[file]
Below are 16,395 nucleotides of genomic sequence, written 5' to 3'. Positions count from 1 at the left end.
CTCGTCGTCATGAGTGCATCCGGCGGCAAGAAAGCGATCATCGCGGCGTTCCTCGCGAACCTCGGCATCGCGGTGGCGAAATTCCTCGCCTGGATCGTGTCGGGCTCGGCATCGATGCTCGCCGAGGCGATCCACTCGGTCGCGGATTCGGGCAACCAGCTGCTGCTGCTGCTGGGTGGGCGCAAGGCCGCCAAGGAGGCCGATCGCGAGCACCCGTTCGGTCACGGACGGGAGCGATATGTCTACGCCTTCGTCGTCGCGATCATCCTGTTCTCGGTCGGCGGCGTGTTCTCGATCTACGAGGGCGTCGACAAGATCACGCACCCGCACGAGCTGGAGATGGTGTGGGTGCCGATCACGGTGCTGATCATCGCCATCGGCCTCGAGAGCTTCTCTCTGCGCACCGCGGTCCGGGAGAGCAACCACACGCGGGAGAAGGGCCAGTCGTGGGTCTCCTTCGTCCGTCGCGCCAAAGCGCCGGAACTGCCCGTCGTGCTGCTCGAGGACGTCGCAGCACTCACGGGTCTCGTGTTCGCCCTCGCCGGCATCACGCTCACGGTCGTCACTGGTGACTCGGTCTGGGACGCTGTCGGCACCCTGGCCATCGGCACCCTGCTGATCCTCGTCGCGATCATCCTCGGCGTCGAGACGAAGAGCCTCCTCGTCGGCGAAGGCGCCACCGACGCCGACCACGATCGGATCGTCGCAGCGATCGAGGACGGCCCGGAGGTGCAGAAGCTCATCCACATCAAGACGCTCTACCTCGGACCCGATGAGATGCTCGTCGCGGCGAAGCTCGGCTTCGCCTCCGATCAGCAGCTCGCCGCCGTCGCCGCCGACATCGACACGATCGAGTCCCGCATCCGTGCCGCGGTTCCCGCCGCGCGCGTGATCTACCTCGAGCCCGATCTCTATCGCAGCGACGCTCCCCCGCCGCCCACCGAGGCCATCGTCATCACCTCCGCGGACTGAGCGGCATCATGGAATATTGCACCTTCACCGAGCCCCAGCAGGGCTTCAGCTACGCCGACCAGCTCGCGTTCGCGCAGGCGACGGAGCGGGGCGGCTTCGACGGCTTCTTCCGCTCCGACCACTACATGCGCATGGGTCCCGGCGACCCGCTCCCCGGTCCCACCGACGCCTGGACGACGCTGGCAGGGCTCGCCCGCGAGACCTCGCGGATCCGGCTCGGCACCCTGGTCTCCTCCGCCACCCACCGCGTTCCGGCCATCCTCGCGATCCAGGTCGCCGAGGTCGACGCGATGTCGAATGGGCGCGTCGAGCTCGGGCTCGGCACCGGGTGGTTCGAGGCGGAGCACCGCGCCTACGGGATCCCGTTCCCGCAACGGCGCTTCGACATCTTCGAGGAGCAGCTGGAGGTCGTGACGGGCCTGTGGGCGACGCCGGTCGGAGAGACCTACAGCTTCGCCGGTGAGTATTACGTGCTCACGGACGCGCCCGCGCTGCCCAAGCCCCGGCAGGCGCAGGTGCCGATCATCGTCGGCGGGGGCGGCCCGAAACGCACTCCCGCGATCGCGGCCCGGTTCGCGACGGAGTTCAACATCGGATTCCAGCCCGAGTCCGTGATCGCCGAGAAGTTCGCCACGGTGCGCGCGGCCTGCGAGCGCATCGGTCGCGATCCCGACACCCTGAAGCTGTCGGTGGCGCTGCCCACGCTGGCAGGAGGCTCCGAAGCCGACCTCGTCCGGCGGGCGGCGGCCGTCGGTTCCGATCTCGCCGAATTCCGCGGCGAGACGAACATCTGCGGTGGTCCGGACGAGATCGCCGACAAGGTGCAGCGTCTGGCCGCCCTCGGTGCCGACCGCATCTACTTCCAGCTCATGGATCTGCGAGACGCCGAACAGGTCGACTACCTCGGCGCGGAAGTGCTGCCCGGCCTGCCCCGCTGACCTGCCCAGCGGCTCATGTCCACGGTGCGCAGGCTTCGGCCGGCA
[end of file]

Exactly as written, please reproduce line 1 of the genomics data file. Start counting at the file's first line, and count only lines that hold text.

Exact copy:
Below are 16,395 nucleotides of genomic sequence, written 5' to 3'. Positions count from 1 at the left end.